Fortunately, with the assurance of the city’s deputy director of field engineering, we are planning on holding the 14th annual La Jolla Cove 10-Mile Relay on Sunday Sept. 27 and are hopeful that La Jolla Cove will again be available for events that benefit the community.

John Heffner

Co-Chair, La Jolla Cove Swim Club’s 10 Mile Relay

Surf scam may be surfacing

My boyfriend and I encountered male and female instigators near WindanSea the afternoon of Saturday, Aug. 29. The couple parked themselves at the shoreline down at Little Point. The girlfriend/wife waited while the man paddled out to the lineup where my boyfriend was surfing with two others. The man kept harassing my boyfriend by circling him and nearly hit my boyfriend’s face with his surf board. The man was in and out of the water in approximately 15 minutes.

There was no physical altercation in the lineup or the sand. When the man came in, thewoman had her phone ready like there was a plan in place. I was unaware they had called the police until they notified me later, as I walked past them while they loaded up their vehicle. Then, the woman started antagonizing me with obscene names when I had said nothing to them.

This whole incident appeared like a setup for a fight where they can claim to be victims, have the police come, then sue. We have been in La Jolla for more than a decade and I have never encountered anything like this. I want to bring this incident to the community’s attention in case the man and woman return to instigate another such situation, so people are ready to walk away from a setup.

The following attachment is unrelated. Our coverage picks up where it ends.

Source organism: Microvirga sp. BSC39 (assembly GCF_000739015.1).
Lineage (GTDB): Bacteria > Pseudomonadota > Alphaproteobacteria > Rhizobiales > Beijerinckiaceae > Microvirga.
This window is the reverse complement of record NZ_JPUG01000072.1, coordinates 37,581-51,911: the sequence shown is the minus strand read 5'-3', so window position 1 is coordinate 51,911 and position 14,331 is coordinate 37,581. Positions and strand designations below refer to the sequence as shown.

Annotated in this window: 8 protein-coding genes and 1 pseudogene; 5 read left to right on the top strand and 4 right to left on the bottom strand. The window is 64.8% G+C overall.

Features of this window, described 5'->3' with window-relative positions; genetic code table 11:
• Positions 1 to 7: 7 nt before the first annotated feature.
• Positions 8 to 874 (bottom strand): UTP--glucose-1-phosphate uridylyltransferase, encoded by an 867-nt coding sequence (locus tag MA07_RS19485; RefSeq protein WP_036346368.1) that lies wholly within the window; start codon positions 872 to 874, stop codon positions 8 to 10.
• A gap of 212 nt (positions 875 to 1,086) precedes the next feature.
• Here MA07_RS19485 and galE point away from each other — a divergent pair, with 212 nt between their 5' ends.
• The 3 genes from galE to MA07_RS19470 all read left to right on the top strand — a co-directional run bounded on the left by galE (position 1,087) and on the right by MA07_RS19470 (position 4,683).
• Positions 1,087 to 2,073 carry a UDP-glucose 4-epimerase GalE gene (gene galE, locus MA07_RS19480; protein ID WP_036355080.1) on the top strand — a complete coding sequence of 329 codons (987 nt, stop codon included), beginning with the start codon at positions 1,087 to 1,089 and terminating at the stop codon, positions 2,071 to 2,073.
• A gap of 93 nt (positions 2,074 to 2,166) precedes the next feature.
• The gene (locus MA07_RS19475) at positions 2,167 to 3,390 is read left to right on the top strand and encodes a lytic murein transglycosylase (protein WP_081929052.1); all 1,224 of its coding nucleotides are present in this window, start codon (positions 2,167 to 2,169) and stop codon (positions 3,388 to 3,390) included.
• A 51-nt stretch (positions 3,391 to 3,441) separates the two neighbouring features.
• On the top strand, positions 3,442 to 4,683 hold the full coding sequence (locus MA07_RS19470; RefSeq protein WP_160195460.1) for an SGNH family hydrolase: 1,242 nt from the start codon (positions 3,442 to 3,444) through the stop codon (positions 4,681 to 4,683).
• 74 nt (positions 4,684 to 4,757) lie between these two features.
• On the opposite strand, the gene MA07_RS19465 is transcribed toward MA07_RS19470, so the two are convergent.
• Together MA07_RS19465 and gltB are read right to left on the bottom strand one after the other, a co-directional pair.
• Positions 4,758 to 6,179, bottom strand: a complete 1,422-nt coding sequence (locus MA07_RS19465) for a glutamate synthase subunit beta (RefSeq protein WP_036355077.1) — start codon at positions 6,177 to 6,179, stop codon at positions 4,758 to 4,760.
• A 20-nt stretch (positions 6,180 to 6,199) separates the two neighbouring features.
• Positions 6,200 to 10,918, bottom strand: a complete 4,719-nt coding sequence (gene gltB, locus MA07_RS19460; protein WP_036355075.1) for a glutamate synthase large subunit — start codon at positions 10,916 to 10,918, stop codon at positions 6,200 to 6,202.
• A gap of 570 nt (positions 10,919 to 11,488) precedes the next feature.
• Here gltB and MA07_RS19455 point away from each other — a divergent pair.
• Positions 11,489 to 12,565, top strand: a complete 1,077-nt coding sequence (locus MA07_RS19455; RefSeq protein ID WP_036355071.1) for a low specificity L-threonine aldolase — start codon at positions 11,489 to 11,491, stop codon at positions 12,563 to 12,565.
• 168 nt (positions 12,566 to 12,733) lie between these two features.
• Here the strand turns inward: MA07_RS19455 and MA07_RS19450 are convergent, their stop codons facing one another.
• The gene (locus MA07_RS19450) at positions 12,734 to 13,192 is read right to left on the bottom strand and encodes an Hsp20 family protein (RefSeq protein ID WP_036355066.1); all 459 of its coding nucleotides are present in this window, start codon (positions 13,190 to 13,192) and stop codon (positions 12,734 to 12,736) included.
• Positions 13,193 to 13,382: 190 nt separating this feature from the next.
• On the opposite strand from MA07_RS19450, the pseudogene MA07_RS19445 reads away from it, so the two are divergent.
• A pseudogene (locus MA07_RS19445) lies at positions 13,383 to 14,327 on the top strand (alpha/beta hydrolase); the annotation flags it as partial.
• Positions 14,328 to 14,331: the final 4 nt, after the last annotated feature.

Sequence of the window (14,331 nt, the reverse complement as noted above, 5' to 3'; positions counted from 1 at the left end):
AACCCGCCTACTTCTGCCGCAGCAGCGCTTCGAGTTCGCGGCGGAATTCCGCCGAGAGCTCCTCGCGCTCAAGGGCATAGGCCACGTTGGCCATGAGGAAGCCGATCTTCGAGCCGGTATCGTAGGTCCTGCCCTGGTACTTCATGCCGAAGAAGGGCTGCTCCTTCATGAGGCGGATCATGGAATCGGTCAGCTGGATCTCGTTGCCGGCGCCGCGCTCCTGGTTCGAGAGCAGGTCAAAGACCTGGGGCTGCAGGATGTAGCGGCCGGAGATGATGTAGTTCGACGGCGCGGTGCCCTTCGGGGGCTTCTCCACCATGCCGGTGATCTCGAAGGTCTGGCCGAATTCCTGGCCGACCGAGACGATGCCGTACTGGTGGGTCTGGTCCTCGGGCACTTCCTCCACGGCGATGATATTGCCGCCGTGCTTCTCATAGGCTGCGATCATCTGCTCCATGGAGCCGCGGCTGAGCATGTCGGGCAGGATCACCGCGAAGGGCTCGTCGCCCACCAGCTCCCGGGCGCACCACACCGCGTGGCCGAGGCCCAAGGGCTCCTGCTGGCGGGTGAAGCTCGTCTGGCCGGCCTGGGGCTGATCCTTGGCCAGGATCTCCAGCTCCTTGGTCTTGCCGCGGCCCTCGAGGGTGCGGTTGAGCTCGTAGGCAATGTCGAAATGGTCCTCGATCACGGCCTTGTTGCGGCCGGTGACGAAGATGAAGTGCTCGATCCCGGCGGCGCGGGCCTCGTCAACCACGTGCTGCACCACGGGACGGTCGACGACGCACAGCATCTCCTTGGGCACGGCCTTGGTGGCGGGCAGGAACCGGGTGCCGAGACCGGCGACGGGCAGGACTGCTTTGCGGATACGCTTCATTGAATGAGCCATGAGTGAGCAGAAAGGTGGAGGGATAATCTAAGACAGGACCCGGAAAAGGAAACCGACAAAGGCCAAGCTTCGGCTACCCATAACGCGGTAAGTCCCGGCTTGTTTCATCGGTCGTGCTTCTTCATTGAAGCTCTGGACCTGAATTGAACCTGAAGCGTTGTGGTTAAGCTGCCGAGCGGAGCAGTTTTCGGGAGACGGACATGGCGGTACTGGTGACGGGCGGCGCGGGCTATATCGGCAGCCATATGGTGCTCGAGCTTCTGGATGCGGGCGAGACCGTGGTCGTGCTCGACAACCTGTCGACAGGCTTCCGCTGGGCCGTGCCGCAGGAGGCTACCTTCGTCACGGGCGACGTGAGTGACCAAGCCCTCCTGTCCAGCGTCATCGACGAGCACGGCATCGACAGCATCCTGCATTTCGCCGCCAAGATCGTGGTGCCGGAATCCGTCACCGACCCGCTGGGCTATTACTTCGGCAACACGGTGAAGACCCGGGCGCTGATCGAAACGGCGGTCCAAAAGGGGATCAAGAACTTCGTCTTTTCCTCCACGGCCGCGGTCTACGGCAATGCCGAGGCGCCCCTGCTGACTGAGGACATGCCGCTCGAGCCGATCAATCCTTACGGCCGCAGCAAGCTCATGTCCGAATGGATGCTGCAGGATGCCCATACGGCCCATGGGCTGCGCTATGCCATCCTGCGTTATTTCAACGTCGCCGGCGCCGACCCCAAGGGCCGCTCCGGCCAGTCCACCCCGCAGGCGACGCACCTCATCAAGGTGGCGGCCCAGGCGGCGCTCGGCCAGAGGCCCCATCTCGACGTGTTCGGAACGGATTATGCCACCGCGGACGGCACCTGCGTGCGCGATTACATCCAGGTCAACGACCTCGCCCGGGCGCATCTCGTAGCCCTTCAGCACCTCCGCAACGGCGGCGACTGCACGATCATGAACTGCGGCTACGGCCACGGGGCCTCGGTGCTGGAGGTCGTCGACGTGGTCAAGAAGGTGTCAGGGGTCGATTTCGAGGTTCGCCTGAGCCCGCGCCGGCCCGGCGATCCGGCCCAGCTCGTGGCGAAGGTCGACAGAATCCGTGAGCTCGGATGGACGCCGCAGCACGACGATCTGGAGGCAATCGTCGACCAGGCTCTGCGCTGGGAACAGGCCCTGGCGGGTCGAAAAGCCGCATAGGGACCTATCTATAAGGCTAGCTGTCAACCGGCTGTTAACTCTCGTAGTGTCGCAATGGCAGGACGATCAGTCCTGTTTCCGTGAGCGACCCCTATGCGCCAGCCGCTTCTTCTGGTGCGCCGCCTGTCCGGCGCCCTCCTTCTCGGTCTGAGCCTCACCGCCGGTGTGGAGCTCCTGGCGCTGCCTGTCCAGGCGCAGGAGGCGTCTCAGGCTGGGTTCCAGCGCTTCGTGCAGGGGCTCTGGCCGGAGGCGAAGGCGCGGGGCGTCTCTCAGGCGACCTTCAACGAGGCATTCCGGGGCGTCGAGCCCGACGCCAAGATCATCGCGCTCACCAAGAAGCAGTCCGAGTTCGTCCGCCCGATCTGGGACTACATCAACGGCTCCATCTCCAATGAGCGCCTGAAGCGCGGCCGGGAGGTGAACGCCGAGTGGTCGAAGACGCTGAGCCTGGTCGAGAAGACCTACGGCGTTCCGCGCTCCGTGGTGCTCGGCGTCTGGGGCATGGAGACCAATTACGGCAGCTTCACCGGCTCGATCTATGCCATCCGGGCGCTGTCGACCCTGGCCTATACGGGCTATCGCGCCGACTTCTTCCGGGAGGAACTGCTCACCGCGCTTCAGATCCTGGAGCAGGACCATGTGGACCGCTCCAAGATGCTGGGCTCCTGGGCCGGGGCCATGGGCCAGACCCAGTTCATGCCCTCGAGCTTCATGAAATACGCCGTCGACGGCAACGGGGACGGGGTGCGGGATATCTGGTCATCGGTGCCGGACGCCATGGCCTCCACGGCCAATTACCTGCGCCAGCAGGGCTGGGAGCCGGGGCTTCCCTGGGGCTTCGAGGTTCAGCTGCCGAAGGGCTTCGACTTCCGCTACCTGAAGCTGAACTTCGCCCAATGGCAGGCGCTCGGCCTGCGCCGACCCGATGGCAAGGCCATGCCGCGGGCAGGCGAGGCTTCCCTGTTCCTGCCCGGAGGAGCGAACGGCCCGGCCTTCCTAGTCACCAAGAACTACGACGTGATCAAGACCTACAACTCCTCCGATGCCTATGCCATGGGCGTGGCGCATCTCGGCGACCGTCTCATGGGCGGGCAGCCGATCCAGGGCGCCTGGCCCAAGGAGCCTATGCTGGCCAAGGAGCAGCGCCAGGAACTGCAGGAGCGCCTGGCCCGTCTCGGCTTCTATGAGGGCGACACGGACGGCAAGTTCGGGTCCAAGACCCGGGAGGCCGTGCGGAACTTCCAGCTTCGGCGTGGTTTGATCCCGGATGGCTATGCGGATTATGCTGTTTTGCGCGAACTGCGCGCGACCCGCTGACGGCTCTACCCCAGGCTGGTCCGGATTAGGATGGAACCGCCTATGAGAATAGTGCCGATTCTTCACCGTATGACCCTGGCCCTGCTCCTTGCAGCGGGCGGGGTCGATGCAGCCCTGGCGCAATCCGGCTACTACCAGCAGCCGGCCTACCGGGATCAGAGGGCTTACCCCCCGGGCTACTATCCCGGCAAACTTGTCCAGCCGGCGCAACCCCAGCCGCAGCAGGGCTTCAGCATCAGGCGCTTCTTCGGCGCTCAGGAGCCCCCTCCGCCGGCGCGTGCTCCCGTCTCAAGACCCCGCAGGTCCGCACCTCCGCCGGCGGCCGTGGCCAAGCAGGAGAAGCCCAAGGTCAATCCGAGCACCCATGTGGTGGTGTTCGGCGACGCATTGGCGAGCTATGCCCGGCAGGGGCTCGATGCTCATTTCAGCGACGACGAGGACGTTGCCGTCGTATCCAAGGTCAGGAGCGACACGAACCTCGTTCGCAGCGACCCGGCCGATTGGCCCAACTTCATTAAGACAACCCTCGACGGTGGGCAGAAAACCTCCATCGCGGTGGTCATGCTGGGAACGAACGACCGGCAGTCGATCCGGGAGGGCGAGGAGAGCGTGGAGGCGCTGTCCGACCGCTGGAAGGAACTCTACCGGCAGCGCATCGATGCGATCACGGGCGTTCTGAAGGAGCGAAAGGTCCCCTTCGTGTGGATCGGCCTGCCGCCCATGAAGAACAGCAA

The man is approximately 6 feet tall with strawberry blonde hair in a short 3- to 4-inch cut, light skin, late 30s to early 40s, lean and approximately 160 pounds. The woman is approximately 5’8” with shoulder length (maybe dyed) black or brown hair, pale skin, approximately 140 pounds, also late 30s to early 40s. They drove a ‘90s dark teal/forest green Ford Ranger with license plate frame saying Rancho Cucamonga. If this is reported, I wish to stay anonymous for safety reasons.

Concerned La Jollan

Let’s organize to ban leaf blowers today!

The subject of banning leaf blowers is a reoccurring one for letter-writers in the La Jolla Light. I myself have written such a concern in the past. While I hat tip those who argue we have “bigger problems,” my stance is “small” problems deserve attention, too. After all, the big problems exist because when they were small, they were ignored.

While we all note and have great gratitude for the privilege of living in the beautiful oasis that is La Jolla, our concerns are out of respect FOR this very beauty. The ambiance and health concerns within our streets and neighborhoods play into the overall serenity that we are blessed with here.

I ask that every person who has written a leaf blower-related letter to the editor in the past, or those who nod their head in agreement when reading each grievance, please take five minutes of your day and contact Mayor Faulconer’s office. If e-mailing, please title your note “Let’s Ban Leaf Blowers.” Let’s move our concerns into action that can trickle into our daily lives. Mayor Kevin L. Faulconer’s contact information is (619) 236-6330 and

Kat Cowley